South Africa’s Jewish Zulu Johnny Clegg begins last international tour
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Final journey

South Africa’s Jewish Zulu Johnny Clegg begins last international tour

The iconic singer embarks on final series of concerts as he battles pancreatic cancer

In this photo taken Saturday, July 2017, South African musician Johnny Clegg, middle, and the dancers perform during "The Final Journey" concert at the Grand Arena in Cape Town, South Africa. (AP Photo)
In this photo taken Saturday, July 2017, South African musician Johnny Clegg, middle, and the dancers perform during "The Final Journey" concert at the Grand Arena in Cape Town, South Africa. (AP Photo)

JOHANNESBURG (AP) — South African musician Johnny Clegg defied the country’s apartheid-era racial barriers, celebrated its new democracy under Nelson Mandela and took his Zulu-infused rock music around the world. Now after treatment for pancreatic cancer, he is launching a final international tour that he calls “The Final Journey.”

Clegg said Thursday he feels “fit and strong” as he begins the tour showcasing his blend of Western and African musical styles.

The Jewish, British-born singer, whose multi-racial bands during white minority rule in South Africa drew a staunch foreign following, has played some South African shows in “The Final Journey” tour and plans stops in the United States, Canada, Europe and Australia in the coming months. He performed in London last month and has a September 20 show in Dubai. So far his tour schedule does not include a show in Israel.

Clegg’s mother’s family were Jewish immigrants from Poland, and the singer describes his upbringing as “secular Jewish.” As a child he spent several months living in Israel.

“These shows are hard for me,” he told journalists at a Johannesburg hotel. “I’m dealing with another, parallel world that I live in with my diagnosis.”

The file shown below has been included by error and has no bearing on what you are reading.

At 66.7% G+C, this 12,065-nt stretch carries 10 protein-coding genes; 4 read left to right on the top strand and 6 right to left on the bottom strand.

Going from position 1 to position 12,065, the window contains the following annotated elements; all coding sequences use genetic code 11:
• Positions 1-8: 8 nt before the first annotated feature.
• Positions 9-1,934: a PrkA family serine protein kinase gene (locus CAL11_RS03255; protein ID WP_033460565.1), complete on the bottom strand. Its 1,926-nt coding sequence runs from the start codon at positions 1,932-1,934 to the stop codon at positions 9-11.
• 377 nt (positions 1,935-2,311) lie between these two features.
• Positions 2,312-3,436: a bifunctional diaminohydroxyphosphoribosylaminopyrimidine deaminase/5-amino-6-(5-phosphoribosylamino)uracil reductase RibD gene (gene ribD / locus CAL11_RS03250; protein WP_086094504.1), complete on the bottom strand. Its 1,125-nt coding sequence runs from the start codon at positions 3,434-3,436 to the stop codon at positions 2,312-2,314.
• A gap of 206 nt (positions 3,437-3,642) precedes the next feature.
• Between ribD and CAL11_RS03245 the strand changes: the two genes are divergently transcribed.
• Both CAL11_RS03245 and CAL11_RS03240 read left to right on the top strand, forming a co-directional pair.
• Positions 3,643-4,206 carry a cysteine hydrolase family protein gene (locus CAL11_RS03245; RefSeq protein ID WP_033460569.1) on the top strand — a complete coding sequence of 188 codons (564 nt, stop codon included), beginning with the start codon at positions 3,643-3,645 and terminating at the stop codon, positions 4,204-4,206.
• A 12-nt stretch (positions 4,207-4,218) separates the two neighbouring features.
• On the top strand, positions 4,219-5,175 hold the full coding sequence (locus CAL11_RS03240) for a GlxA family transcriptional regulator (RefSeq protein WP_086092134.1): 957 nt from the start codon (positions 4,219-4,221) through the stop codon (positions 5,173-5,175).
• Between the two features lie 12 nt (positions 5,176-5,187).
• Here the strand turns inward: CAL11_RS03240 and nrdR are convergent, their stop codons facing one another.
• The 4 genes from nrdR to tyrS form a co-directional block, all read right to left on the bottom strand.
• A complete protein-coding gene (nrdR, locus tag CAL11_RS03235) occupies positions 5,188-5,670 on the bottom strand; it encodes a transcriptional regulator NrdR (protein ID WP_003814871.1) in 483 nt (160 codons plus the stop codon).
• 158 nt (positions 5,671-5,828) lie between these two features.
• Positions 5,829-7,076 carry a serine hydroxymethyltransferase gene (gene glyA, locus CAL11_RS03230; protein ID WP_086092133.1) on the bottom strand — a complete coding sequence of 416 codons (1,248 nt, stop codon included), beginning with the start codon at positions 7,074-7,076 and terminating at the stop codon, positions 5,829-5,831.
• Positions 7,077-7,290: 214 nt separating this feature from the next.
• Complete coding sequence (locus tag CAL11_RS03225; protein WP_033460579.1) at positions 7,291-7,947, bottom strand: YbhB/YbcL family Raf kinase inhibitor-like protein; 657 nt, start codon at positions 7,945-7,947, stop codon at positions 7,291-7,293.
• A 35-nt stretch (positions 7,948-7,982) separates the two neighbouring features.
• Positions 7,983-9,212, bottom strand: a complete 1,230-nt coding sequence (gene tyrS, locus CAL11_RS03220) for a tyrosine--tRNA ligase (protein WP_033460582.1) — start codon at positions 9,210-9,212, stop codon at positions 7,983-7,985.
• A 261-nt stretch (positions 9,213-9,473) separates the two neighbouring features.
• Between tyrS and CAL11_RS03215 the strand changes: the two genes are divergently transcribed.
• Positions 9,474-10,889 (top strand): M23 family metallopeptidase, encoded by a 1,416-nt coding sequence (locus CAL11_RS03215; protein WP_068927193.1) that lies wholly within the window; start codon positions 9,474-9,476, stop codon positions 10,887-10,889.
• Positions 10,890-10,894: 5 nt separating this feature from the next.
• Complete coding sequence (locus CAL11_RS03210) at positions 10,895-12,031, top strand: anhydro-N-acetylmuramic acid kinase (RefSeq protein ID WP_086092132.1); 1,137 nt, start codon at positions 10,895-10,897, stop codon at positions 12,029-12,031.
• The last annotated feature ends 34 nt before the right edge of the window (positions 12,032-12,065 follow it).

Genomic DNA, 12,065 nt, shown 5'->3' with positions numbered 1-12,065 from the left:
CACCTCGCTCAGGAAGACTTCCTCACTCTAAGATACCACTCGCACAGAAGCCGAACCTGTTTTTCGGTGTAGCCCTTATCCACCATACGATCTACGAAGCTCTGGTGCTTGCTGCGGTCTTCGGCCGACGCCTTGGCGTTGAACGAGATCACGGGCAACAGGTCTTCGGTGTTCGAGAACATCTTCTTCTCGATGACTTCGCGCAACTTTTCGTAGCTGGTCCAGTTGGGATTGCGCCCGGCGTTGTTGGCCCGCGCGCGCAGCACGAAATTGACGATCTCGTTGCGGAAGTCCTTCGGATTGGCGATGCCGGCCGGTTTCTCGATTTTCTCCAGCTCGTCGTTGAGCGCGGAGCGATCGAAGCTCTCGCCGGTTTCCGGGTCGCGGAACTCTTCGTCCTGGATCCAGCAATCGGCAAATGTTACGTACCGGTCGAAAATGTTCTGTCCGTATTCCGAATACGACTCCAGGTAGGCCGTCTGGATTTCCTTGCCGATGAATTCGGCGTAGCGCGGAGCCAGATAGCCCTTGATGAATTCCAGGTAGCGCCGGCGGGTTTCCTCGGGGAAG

Clegg, 64, also spoke about the Zulu music and dancing that he learned as a teenager, when he hung out with a Zulu cleaner and street musician called Charlie Mzila.

Clegg recalled playing music in his early days on rooftops and later in packed venues, “the idea of crossover” that inspired diverse music with the bands Juluka and Savuka and the apartheid-era censorship that restricted where he could perform and sometimes led to his arrest.

Toward the end of his hour-long remarks, he spoke starkly about the disease that he was diagnosed with in 2015 and is now in remission. Grueling treatment has included two six-month sessions of chemotherapy and an operation to remove the cancer.

“I don’t have a duodenum and half my stomach. I don’t have a bile duct, I don’t have a gall bladder and half my pancreas. It’s all been reconfigured,” said Clegg, who has divided his final tour into legs to allow for rest periods between shows.

“I don’t know how long I’ve got. We all know that it’s all going to end badly at one point,” he said. Though he added: “I feel fit and strong and I’m dancing and I’m singing.”

One of Clegg’s best-known songs is “Asimbonanga,” which means “We’ve never seen him” in Zulu. It refers to South Africans during apartheid, when images of then-imprisoned Nelson Mandela were banned.

The musician wrote the song during a state of emergency in 1986. The anti-apartheid leader was released in 1990 after 27 years in prison and became South Africa’s first black president in all-race elections four years later.

In the interview, Clegg recalled how he performed “Asimbonanga” during a tour of Germany in 1997, suffering a “huge shock” when Mandela, beaming and dancing, unexpectedly came out on stage behind him.

“It is music and dancing that makes me at peace with the world. And at peace with myself,” Mandela said to the audience. He called on Clegg to resume the song and the pair, holding hands, then walked off stage.

“That was the pinnacle moment for me,” Clegg recalled. “It was just a complete and amazing gift from the universe.”

In his last shows, the man once called “The White Zulu” said he recognizes there are fans who are “genuinely sad and want to make that final connection and celebrate that.”

He said: “I feel quite motivated to do that.”

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